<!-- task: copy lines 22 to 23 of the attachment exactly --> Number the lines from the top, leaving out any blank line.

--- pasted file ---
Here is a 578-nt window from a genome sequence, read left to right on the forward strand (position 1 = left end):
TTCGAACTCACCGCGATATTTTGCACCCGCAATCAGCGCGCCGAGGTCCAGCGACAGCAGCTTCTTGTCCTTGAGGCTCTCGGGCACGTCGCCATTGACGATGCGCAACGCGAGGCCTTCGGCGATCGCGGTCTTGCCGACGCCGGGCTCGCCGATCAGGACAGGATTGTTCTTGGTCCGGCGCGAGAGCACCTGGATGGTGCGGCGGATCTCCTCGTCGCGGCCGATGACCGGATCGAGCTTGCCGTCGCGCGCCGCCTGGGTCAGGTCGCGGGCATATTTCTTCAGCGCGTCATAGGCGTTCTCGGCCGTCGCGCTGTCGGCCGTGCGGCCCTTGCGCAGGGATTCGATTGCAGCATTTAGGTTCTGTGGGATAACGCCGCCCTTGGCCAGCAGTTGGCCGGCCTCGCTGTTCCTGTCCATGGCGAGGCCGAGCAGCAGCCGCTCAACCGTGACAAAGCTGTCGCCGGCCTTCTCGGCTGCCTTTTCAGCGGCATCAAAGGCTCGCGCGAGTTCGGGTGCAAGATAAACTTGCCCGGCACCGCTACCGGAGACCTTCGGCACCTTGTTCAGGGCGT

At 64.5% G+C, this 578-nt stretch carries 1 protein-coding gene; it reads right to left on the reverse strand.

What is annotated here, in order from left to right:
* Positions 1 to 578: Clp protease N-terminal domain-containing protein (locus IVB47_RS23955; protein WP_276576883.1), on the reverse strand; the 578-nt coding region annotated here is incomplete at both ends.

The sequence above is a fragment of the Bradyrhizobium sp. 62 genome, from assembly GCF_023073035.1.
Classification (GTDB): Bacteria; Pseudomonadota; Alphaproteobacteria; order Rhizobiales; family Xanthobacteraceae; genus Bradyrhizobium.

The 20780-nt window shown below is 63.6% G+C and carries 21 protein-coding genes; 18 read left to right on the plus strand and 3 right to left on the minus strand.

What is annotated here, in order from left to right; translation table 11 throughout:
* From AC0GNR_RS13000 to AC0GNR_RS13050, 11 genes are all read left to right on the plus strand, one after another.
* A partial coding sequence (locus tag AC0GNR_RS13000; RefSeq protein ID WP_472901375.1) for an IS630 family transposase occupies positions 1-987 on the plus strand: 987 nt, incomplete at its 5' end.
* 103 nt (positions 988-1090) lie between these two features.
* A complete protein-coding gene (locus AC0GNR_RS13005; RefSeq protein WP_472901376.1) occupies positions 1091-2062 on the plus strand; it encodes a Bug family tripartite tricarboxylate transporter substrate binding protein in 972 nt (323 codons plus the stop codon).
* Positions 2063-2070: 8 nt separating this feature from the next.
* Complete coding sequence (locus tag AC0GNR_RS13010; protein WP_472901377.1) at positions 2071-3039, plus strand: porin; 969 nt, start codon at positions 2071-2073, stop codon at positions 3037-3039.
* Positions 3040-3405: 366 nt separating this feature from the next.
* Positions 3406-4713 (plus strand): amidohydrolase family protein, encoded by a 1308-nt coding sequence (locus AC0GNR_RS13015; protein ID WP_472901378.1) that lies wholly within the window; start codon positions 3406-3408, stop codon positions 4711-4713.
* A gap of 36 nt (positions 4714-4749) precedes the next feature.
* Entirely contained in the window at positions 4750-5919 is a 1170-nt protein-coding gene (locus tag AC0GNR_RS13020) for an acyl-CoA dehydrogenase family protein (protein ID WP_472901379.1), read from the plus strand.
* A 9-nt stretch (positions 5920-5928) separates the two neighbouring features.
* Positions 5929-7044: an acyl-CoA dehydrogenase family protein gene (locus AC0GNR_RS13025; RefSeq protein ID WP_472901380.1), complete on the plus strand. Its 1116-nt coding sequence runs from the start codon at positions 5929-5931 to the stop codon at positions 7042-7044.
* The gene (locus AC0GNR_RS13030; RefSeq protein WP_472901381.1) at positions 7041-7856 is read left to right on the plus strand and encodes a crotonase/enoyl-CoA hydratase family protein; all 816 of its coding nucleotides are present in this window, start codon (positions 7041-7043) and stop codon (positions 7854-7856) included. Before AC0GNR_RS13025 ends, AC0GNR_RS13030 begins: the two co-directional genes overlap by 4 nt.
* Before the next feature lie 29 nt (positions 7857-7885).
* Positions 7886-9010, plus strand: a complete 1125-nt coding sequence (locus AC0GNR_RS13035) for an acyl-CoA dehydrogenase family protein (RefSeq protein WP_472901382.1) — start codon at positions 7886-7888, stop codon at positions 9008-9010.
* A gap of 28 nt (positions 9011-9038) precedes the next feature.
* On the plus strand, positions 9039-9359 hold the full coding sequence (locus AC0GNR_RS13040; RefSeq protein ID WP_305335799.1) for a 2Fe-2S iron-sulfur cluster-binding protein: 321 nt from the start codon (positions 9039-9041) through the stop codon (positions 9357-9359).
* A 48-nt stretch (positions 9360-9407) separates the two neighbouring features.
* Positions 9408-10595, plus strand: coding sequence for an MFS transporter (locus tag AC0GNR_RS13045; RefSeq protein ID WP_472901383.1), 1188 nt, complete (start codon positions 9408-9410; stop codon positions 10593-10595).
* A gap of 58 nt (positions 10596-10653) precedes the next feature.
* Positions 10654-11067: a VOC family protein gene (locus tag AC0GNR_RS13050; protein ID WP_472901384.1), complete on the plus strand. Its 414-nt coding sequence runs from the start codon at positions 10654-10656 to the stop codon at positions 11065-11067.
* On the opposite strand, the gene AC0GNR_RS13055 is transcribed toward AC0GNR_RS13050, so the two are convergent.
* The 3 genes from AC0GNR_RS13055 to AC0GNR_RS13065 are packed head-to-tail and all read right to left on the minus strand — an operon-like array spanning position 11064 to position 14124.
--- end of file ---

* The gene (locus AC0GNR_RS13030; RefSeq protein WP_472901381.1) at positions 7041-7856 is read left to right on the plus strand and encodes a crotonase/enoyl-CoA hydratase family protein; all 816 of its coding nucleotides are present in this window, start codon (positions 7041-7043) and stop codon (positions 7854-7856) included. Before AC0GNR_RS13025 ends, AC0GNR_RS13030 begins: the two co-directional genes overlap by 4 nt.
* Before the next feature lie 29 nt (positions 7857-7885).